Talking about debt is embarrassing for many Australians. Yet, we hold some of the highest levels of personal borrowing worldwide, according to OECD figures.
The ratio of household debt to income is around 189 per cent, meaning the average individual owes almost twice what they earn each year.
But debt shouldn’t always be seen as a dirty word. There is a huge gulf between what constitutes ‘good’ and ‘bad’ debt. Spending thousands of dollars on your credit card for luxury holidays isn’t usually advisable, while investing in your dream home can be shrewd financial planning for the future.
Here are four ways you can use debt to build wealth (although be sure to check with a financial adviser to identify the best money management approach for you).
Property prices across Australia’s capital cities increased 11.1 per cent year on year as of May 2017, with Sydney and Melbourne the biggest gainers. While the market has slowed somewhat over recent months, the upward trend in home values over time is undeniable.
Buying a property is a huge investment that shouldn’t be taken lightly, but you can rest assured that most real estate becomes more valuable as time passes, unlike technology, vehicles and other depreciating assets.
You can always reduce your home loan debt by saving up for a bigger deposit before buying, and homeowners can also make significant savings on their mortgage payments in today’s low-interest environment. Rentvesting is also an option for younger buyers who want to get on the property ladder as early as possible while still having flexibility over where they live.
People with bachelor degrees earn approximately $1.2 million more during their lives than those who left school after Year 11.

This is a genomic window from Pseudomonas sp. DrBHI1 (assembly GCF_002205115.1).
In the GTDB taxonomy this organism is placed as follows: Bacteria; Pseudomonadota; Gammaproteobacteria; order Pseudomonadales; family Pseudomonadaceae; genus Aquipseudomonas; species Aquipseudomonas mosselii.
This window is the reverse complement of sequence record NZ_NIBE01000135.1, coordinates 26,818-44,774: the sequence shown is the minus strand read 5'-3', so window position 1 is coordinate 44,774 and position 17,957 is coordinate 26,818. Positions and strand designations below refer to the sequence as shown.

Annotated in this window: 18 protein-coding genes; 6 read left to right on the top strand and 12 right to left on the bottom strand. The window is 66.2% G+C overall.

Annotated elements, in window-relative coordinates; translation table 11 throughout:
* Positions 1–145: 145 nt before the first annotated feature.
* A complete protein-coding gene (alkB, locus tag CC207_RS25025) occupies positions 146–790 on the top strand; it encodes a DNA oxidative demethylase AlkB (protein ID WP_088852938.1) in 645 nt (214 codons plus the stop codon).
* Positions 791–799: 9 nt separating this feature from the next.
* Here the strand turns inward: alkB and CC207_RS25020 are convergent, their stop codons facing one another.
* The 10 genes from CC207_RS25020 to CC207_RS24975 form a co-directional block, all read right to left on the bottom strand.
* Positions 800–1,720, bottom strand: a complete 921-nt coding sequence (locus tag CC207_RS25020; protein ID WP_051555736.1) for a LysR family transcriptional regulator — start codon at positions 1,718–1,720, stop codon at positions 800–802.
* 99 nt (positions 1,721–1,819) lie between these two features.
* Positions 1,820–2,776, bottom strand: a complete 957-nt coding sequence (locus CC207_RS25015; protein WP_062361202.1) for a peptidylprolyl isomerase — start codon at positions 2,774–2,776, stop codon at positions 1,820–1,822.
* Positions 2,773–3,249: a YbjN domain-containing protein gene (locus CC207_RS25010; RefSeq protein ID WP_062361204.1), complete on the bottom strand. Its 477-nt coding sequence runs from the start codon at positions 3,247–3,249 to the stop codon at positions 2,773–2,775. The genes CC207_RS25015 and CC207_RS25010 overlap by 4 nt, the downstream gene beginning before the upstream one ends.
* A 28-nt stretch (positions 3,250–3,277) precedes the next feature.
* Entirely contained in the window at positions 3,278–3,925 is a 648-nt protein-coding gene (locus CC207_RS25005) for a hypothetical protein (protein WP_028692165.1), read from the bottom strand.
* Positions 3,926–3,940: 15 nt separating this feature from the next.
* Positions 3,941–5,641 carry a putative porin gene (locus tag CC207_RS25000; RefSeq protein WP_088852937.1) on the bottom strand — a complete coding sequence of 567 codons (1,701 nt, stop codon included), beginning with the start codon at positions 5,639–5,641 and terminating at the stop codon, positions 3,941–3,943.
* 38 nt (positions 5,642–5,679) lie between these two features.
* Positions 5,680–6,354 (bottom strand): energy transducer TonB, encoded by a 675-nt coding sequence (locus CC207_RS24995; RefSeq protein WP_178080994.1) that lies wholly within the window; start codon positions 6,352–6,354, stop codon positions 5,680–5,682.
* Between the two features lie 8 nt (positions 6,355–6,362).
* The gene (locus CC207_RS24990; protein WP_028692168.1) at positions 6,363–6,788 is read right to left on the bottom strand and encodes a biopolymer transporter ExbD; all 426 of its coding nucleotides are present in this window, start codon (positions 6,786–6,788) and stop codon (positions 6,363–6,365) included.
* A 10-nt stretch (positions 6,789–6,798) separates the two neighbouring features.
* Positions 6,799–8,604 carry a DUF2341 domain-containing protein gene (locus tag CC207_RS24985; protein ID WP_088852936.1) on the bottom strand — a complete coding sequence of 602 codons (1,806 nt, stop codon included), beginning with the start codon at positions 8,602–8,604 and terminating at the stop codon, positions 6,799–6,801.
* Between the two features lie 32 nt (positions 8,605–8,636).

Dun & Bradstreet (D&B) figures show that more than 62,000 businesses were set up in the third quarter of last year. Sadly, over 15,100 organisations failed over the same period.
The most common reason for a small business to shut down is poor cashflow, according to Australian Securities and Investments Commission data. It’s not difficult to see why when D&B stats also reveal that large businesses pay invoices 20 days late, on average, to other organisations.
The upshot of all these numbers is that starting and maintaining a business is tough, and you are likely to need a commercial loan to get you through those early days while you grow a loyal customer base. Hopefully, this initial debt can help you build a stronger financial future for you and your family as your business prospers.
Pursuing higher education has proven to be an excellent way to build greater wealth over a lifetime.
In fact, a report from the National Centre for Social and Economic Modelling at the University of Canberra found that people with bachelor degrees earn approximately $1.2 million more during their lives than those who left school after Year 11.
There are various forms of financial assistance for those looking to further their education, including the Higher Education Loan Program (HELP), Trade Support Loans and grants. Many have favourable interest rates and repayment schedules, while others may not need paying back at all.
Although your mortgage isn’t ‘bad’ debt, it’s not always the most efficient way to borrow against a property.
We’ve already covered real estate investment, but even though your mortgage isn’t ‘bad’ debt, it’s not always the most efficient way to borrow against a property. After all, a home doesn’t typically generate income and interest repayments may not be tax deductible.
Debt recycling can solve these problems. Essentially, you use the equity from your mortgage to finance an investment loan, which goes towards income-producing assets such as shares and managed funds.
— happy-is (@happydashis) October 14, 2015
Any returns (plus tax savings) are used to pay off non-deductible debts within your home loan. You then increase your investment loan by the amount paid off in order to boost your asset portfolio further and continue the process. However, it’s important to realise there are risks associated with this approach, so make sure to discuss debt recycling with a financial adviser before proceeding.
Download our free introductory guide to debt recycling
We credit the following articles as source material from which this article was developed;
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